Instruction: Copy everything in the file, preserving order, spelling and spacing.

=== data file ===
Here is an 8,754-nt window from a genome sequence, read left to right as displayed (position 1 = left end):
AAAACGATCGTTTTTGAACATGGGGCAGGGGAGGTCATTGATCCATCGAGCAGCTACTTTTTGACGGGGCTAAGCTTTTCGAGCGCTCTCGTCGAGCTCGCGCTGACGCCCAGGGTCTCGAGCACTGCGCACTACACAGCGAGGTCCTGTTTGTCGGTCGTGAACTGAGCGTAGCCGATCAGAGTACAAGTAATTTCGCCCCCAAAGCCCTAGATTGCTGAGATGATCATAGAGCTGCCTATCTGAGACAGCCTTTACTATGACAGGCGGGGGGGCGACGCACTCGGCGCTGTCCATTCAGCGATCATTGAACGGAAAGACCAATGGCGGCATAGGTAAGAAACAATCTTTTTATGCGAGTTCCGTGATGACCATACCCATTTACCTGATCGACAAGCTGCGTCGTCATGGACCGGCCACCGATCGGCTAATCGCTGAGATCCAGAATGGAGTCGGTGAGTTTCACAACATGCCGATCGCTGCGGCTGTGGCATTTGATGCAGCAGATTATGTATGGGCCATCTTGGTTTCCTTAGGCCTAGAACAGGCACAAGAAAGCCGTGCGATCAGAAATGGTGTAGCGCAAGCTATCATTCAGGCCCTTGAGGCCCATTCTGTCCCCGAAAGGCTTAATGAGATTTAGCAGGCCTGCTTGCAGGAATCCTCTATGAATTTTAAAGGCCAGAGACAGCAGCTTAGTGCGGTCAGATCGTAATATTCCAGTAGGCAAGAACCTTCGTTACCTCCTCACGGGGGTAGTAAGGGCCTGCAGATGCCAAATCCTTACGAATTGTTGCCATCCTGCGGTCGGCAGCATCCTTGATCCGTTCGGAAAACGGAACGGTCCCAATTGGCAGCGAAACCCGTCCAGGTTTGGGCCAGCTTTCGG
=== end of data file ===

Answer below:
Here is an 8,754-nt window from a genome sequence, read left to right as displayed (position 1 = left end):
AAAACGATCGTTTTTGAACATGGGGCAGGGGAGGTCATTGATCCATCGAGCAGCTACTTTTTGACGGGGCTAAGCTTTTCGAGCGCTCTCGTCGAGCTCGCGCTGACGCCCAGGGTCTCGAGCACTGCGCACTACACAGCGAGGTCCTGTTTGTCGGTCGTGAACTGAGCGTAGCCGATCAGAGTACAAGTAATTTCGCCCCCAAAGCCCTAGATTGCTGAGATGATCATAGAGCTGCCTATCTGAGACAGCCTTTACTATGACAGGCGGGGGGGCGACGCACTCGGCGCTGTCCATTCAGCGATCATTGAACGGAAAGACCAATGGCGGCATAGGTAAGAAACAATCTTTTTATGCGAGTTCCGTGATGACCATACCCATTTACCTGATCGACAAGCTGCGTCGTCATGGACCGGCCACCGATCGGCTAATCGCTGAGATCCAGAATGGAGTCGGTGAGTTTCACAACATGCCGATCGCTGCGGCTGTGGCATTTGATGCAGCAGATTATGTATGGGCCATCTTGGTTTCCTTAGGCCTAGAACAGGCACAAGAAAGCCGTGCGATCAGAAATGGTGTAGCGCAAGCTATCATTCAGGCCCTTGAGGCCCATTCTGTCCCCGAAAGGCTTAATGAGATTTAGCAGGCCTGCTTGCAGGAATCCTCTATGAATTTTAAAGGCCAGAGACAGCAGCTTAGTGCGGTCAGATCGTAATATTCCAGTAGGCAAGAACCTTCGTTACCTCCTCACGGGGGTAGTAAGGGCCTGCAGATGCCAAATCCTTACGAATTGTTGCCATCCTGCGGTCGGCAGCATCCTTGATCCGTTCGGAAAACGGAACGGTCCCAATTGGCAGCGAAACCCGTCCAGGTTTGGGCCAGCTTTCGG